For every type T, there is a corresponding conversion operation T(x) that converts the value x to >type T. A conversion from one type to another is allowed if both have the same underlying type, or >if both are unnamed pointer types that point to variables of the same underlying type; these >conversions change the type but not the representation of the value. If x is assignable to T, a >conversion is permitted but is usually redundant.

blank identifier

To ignore one of the values, assign it to the blank identifier :

links, _ := findLinks(url) // errors ignored

for _, url := range os.Args[1:] {


ImportDeclaration = "import" ImportSpec
ImportSpec        = [ "." | "_" | Identifier ] ImportPath

According to language spec it depends on the implementation how

import path (string) is interpreted but in real life it’s path

relative package’s vendor directory or go env GOPATH/src

  • 定制的包名

    # github.com/mlowicki/main.go
    package main
    import (
    func main() {
    # github.com/mlowicki/b/b.go
    package c
    var B = "b"
  • 初始化

    import _ "math"

doesn’t require to use package math in importing file but init function(s) from imported package will be executed anyway (package and it dependencies will be initialized). It’s useful if we’re interested only in bootstrapping work done by imported package but we don’t reference any exported identifiers from it.

How to check if a map contains a key

func TestMap(t *testing.T){
	attended := map[string]string{
		"Ann": "t",
		"Joe": "r",
	val, ok := attended["mm"]
	fmt.Print(val, ok)

if statements in Go can include both a condition and an initialization statement. The example above uses both:

  • initializes two variables - val will receive either the value of “foo” from the map or a “zero value” (in this case the empty string) and ok will receive a bool that will be set to true if “foo” was actually present in the map

  • evaluates ok, which will be true if “foo” was in the map


two accepted best practices:

  • Make the zero value of your struct a sensible default. (While this looks strange to most people coming from “traditional” oop it often works and is really convenient).
  • Provide a function func New() YourTyp or if you have several such types in your package functions func NewYourType1() YourType1 and so on.

Document if a zero value of your type is usable or not (in which case it has to be set up by one of the New… functions

empty interface (interface{} is an empty interface)

An interface is two things:

it is a set of methods,
but it is also a type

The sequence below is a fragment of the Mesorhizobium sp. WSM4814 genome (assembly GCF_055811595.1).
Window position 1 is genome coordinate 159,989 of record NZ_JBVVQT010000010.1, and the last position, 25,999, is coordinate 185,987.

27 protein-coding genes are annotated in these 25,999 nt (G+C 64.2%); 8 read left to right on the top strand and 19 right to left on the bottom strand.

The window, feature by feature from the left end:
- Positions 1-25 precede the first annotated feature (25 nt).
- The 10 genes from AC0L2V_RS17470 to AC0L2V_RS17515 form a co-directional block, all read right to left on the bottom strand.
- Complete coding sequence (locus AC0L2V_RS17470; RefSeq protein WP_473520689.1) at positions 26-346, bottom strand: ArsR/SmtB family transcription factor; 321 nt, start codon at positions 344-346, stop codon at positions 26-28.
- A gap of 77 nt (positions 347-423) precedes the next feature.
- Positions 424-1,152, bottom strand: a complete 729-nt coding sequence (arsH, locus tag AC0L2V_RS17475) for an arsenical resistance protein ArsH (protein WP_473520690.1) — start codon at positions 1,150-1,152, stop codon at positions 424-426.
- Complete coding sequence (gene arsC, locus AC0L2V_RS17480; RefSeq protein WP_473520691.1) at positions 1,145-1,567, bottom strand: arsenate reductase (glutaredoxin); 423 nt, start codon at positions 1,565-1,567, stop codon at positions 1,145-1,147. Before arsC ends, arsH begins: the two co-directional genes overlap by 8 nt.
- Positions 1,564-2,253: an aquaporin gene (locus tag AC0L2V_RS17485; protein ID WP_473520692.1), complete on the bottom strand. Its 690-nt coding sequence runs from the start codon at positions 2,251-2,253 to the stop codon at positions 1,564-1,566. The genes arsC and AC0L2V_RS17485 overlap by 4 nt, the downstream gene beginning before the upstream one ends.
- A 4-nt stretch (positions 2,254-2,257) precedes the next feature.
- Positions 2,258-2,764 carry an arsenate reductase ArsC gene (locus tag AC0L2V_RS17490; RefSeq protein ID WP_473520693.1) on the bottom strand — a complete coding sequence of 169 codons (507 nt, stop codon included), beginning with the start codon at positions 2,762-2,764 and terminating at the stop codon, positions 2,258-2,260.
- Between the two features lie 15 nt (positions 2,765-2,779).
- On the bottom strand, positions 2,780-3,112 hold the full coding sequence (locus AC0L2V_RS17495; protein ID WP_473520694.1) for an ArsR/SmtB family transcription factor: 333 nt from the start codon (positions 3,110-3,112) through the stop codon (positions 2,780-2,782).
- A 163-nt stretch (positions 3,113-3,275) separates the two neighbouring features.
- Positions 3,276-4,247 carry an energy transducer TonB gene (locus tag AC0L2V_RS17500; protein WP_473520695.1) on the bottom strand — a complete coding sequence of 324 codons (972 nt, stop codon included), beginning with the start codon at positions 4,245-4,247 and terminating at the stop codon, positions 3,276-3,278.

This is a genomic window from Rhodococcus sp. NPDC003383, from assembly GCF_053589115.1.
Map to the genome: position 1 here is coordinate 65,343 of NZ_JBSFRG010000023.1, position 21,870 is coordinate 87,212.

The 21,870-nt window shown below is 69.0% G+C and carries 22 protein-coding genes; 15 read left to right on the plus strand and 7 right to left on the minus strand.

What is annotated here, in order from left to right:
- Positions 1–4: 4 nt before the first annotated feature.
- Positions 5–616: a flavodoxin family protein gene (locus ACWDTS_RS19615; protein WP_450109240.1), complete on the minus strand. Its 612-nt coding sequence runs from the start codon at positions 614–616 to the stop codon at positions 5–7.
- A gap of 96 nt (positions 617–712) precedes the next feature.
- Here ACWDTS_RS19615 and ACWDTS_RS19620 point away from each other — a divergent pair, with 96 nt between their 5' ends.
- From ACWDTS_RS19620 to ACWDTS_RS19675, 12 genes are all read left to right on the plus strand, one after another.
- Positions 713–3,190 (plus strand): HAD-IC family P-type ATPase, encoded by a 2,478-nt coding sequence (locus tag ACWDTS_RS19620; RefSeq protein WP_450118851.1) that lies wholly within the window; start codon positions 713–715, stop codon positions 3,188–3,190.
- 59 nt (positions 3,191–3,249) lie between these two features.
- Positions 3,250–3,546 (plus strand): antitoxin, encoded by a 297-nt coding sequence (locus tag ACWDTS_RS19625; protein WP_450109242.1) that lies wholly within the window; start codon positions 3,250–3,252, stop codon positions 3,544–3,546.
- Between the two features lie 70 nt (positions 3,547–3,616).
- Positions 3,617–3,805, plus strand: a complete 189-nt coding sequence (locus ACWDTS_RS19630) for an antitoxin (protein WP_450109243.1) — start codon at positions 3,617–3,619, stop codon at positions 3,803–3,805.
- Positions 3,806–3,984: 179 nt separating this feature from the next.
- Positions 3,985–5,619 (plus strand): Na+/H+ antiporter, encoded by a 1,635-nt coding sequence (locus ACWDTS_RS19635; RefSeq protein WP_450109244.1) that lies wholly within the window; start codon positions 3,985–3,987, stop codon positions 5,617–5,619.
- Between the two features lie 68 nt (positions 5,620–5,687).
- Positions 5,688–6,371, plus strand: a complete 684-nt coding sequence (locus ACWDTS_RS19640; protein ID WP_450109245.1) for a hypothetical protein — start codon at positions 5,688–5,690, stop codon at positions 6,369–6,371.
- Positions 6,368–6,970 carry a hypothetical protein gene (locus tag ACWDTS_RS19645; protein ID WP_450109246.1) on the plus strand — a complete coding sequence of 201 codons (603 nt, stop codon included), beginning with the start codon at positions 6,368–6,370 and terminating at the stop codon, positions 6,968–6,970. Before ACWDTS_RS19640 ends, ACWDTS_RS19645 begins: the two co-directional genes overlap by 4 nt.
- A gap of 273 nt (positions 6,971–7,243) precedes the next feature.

The interface{} type, the empty interface is the interface that has no methods.

Since there is no implements keyword, all types implement at least zero methods, and satisfying an interface is done automatically,all types satisfy the empty interface.

That means that if you write a function that takes an interface{} value as a parameter, you can supply that function with any value.

Method’s receiver

  • go don’t user special name like( this or self ) for the receiver

    func (p Point) MoveBy(factor float){
    	p.X += factor  //->  this.X += factor
  • Pointer receiver

project-layout Internal app/pkg Directory Clarification

Using /internal/pkg is about consistency if you use the /pkg pattern. The public shared code goes in ‘/pkg’ and the private shared code goes in /internal/pkg


vendor package

go help gopath

find . -name grpc | xargs rm -rf

/go/pkg/mod/google.golang.org$ ls

[email protected]  [email protected]  [email protected]  [email protected]

Vendor directories do not affect the placement of new repositories being checked out for the first time by ‘go get’: those are always placed in the main GOPATH, never in a vendor subtree

remove installed package

go clean -i -n google.golang.org/grpc...

cd /home/bigo/go/src/google.golang.org/grpc
rm -f grpc.test grpc.test.exe
rm -f /home/bigo/go/pkg/linux_amd64/google.golang.org/grpc.a
cd /home/bigo/go/src/google.golang.org/grpc/balancer
rm -f balancer.test balancer.test.exe
rm -f /home/bigo/go/pkg/linux_amd64/google.golang.org/grpc/balancer.a
cd /home/bigo/go/src/google.golang.org/grpc/balancer/base
rm -f base.test base.test.exe
rm -f /home/bigo/go/pkg/linux_amd64/google.golang.org/grpc/balancer/base.a
cd /home/bigo/go/src/google.golang.org/grpc/balancer/grpclb
rm -f grpclb.test grpclb.test.exe

identifier export

In Go, a simple rule governs which identifiers are exported and which are not: exported identifiers start with an upper-case letter

Package-level names like the types and constants declared in one file of a package are visible to all the other files of the package, as if the source code were all in a single file


“Another lineage among Go’s ancestors, and one that makes Go distinctive among recent programming languages, is a sequence of little-known research languages developed at Bell Labs, all inspired by the concept of communicating sequential processes (CSP) from Tony Hoare’s seminal 1978 paper on the foundations of concurrency. In CSP, a program is a parallel composition of processes that have no shared state; the processes communicate and synchronize using channels.”


“As a recent high-level language, Go has the benefit of hindsight, and the basics are done well: it has garbage collection, a package system, first-class functions, lexical scope, a system call interface, and immutable strings in which text is generally encoded in UTF-8. But it has comparatively few features and is unlikely to add more. For instance, it has no implicit numeric conversions, no constructors or destructors, no operator overloading, no default parameter values, no inheritance, no generics, no exceptions, no macros, no function annotations, and no thread-local storage”